Theater

Wilbury’s You Got Older Deals with Life’s Curve Balls

Photo credit: Erin X. Smithers

Dysfunctional families are pretty much a dime-a-dozen on stage. In Clare Barron’s You Got Older, however, the dysfunction is not attributed to family, but to life in its many ups and downs and unexpected turns. While my first thought was to compare this play to other shows that revolve around family — Fun Home, a part of The Wilbury Group’s previous season, came to mind – this one avoided most of the familiar family conflict tropes. Currently running in repertory with Dance Nation at Wilbury, You Got Older, directed by Wendy Overly, takes a different approach to painting a portrait of womanhood. Though the two plays were written by the same playwright, they are tonally quite different; while Dance Nation is satirical and pretty wild, You Got Older is more grounded and realistic — it is, after all, semi-autobiographical.

At perhaps the lowest point of her life, having just lost her boyfriend and her job, Mae (Rachel Dulude) returns home to care for her father (Jim O’Brien) who is undergoing cancer treatment. As her life hits a standstill, she is filled with frustration — sexual and otherwise. She escapes from her anxieties through vivid fantasies starring a cowboy (Teddy Lytle), as well as bluntly oversharing with her sister’s childhood friend in a bar (Dave Rabinow as the weird, but sincere Mac), which is later followed up by a failed attempt at a hookup.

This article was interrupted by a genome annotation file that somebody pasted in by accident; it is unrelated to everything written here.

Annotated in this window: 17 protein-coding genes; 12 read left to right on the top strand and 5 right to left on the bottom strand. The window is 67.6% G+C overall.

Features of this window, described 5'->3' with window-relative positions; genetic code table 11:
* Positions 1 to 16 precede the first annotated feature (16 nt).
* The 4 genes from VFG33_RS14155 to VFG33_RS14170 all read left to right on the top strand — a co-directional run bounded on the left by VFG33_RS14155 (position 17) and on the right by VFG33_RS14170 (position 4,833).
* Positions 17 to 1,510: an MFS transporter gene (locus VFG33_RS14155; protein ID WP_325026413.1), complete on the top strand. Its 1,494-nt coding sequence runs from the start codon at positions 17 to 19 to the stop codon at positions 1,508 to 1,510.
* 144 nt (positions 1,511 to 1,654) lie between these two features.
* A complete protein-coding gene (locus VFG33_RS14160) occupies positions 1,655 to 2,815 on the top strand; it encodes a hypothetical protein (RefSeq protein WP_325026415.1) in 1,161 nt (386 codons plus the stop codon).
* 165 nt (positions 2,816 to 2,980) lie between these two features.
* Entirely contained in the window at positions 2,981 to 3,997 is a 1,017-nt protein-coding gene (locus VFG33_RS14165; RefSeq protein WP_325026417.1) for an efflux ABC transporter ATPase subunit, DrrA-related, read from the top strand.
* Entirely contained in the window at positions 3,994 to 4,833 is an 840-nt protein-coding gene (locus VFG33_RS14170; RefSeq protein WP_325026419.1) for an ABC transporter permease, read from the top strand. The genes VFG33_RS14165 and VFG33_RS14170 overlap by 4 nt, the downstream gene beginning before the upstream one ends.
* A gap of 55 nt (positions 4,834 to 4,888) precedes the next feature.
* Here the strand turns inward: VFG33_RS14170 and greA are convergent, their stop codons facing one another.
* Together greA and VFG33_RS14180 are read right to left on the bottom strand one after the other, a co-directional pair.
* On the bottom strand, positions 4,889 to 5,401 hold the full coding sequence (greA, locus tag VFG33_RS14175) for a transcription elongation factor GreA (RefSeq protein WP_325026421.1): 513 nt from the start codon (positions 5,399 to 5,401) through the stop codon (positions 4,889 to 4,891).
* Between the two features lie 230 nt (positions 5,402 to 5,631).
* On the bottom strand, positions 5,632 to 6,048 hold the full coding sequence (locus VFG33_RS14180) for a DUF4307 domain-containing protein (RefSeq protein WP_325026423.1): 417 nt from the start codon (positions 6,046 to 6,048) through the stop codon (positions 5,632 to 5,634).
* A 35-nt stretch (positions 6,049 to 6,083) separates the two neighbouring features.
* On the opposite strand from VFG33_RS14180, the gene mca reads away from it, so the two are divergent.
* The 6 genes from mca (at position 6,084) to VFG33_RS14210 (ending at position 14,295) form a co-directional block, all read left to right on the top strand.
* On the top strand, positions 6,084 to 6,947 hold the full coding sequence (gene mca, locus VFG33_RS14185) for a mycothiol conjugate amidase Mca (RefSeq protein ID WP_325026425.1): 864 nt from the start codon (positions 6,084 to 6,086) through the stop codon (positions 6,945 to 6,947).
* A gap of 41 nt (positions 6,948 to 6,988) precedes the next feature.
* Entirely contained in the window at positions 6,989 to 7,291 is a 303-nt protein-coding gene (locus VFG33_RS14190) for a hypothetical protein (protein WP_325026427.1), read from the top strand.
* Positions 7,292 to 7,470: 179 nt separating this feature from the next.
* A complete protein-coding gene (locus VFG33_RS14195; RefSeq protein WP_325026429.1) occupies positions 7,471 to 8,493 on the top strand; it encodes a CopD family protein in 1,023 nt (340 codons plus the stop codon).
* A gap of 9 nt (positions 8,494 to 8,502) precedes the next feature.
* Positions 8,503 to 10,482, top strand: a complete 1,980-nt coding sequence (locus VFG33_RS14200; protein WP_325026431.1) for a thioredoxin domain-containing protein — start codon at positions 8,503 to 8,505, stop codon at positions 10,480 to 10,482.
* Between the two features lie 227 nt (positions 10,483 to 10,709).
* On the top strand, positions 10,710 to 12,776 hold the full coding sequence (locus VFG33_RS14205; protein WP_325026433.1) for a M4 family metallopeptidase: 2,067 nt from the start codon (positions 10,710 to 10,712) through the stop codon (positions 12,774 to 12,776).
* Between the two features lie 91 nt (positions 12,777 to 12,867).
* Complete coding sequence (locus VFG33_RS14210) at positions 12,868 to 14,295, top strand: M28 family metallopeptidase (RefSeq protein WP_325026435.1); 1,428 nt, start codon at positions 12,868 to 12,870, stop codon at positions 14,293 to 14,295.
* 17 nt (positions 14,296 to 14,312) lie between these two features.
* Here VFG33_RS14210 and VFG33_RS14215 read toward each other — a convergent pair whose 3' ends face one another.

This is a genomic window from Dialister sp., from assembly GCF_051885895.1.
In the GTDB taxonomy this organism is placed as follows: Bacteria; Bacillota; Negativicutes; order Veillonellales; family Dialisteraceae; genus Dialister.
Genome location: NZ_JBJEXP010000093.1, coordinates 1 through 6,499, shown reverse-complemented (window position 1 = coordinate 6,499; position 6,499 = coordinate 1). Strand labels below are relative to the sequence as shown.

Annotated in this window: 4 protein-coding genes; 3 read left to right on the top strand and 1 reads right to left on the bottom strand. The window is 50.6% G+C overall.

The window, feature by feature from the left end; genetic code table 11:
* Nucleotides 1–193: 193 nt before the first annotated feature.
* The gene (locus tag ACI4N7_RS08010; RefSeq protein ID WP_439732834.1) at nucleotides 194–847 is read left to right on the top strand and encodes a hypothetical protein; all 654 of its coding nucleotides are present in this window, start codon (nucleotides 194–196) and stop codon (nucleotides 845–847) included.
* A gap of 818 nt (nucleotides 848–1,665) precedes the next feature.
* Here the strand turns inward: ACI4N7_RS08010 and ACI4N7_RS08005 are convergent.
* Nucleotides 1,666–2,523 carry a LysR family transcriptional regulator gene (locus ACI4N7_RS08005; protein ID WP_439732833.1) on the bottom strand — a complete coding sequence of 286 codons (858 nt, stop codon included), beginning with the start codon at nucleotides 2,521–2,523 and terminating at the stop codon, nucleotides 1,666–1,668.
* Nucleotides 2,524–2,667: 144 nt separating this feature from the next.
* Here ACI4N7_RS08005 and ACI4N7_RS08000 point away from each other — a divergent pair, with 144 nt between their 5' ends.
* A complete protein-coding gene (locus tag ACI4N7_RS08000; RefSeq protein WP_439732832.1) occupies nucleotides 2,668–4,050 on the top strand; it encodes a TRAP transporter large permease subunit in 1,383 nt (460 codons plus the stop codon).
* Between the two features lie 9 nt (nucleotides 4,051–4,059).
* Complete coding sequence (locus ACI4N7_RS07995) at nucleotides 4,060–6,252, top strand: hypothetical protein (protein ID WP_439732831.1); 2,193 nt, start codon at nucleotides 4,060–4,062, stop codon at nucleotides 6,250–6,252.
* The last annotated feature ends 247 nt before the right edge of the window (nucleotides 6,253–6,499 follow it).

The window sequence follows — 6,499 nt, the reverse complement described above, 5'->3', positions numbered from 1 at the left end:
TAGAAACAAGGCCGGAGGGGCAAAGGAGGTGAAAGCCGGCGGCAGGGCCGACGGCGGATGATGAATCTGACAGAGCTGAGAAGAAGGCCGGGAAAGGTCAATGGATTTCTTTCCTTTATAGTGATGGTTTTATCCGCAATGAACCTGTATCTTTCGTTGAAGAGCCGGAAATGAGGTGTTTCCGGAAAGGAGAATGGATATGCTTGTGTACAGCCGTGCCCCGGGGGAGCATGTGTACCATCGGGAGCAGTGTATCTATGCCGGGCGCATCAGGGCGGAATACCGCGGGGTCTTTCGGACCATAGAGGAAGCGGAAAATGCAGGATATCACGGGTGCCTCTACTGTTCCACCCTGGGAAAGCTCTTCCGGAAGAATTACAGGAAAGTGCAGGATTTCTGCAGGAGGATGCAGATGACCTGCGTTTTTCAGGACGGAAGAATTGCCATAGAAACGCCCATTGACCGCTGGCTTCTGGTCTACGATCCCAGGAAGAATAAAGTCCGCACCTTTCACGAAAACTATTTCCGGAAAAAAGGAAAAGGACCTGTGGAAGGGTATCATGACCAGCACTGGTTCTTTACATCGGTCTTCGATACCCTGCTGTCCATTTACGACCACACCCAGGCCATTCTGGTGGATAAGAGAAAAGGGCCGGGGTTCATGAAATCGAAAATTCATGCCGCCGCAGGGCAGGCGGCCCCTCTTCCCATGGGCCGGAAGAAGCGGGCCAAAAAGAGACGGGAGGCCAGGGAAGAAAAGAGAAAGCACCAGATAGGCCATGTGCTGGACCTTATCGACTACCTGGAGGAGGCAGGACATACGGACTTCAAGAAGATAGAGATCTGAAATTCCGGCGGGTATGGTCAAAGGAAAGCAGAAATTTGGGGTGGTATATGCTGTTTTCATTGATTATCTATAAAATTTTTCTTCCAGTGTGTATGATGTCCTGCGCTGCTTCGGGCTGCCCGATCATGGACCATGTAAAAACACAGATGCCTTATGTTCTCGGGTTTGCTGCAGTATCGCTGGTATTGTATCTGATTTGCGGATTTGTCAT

Dulude’s Mae is teetering on the edge of breaking down. At one point, she discusses how funny it is that her life fell apart as her father embarked on treatment, and she’s somewhere between laughing and crying.

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Along with her awkward encounters with her paramours, both real and imagined, levity comes in the form of her siblings, Hannah (Beth Alieniello), Jenny (Rachel Tondreault) and Matthew (Zachary Gibb), who attend their father’s final treatment session. To pass the time, they discuss their distinct family smell, the sweater-knitting curse that dooms relationships, and an analogy between avocado pits and penises. Their banter feels natural and familiar, like any sibling reunion. However, within the levity, there are melancholy moments sprinkled in, such as Hannah revealing that an ex-boyfriend of hers died and questions Mae faces about her future plans.

The sprinkling in of joy among sadness — and, for that matter, sadness among joy — is central to the play. Near the end, Mae, for the first time in a long time, has a moment of happiness over her new winter boots — not any major life event, just something simple and sweet — but her joy comes to an abrupt halt upon receiving some news from her father in a beautifully acted phone call (the way O’Brien’s face crumbles alone makes this scene heartbreaking to watch). Yet, before the play ends, another moment of happiness comes in the form of Jenny’s wedding, as the four siblings have that dance party they had always talked about. It’s not entirely clear how far in the future this is, or whether their father is still with them, but regardless, it leaves the audience on a joyful note even after the previous scene.

Though on the surface, You Got Older has little to do with its partner show other than sharing the same playwright, it does tack on to the statements about girlhood Dance Nation puts forth, as Mae struggles with balancing the needs of others with her own needs — being a caretaker and also taking care of herself.

You Got Older runs in repertory with Dance Nation at the Wilbury Theatre Group through Dec. 22. For tickets, visit thewilburygroup.org.

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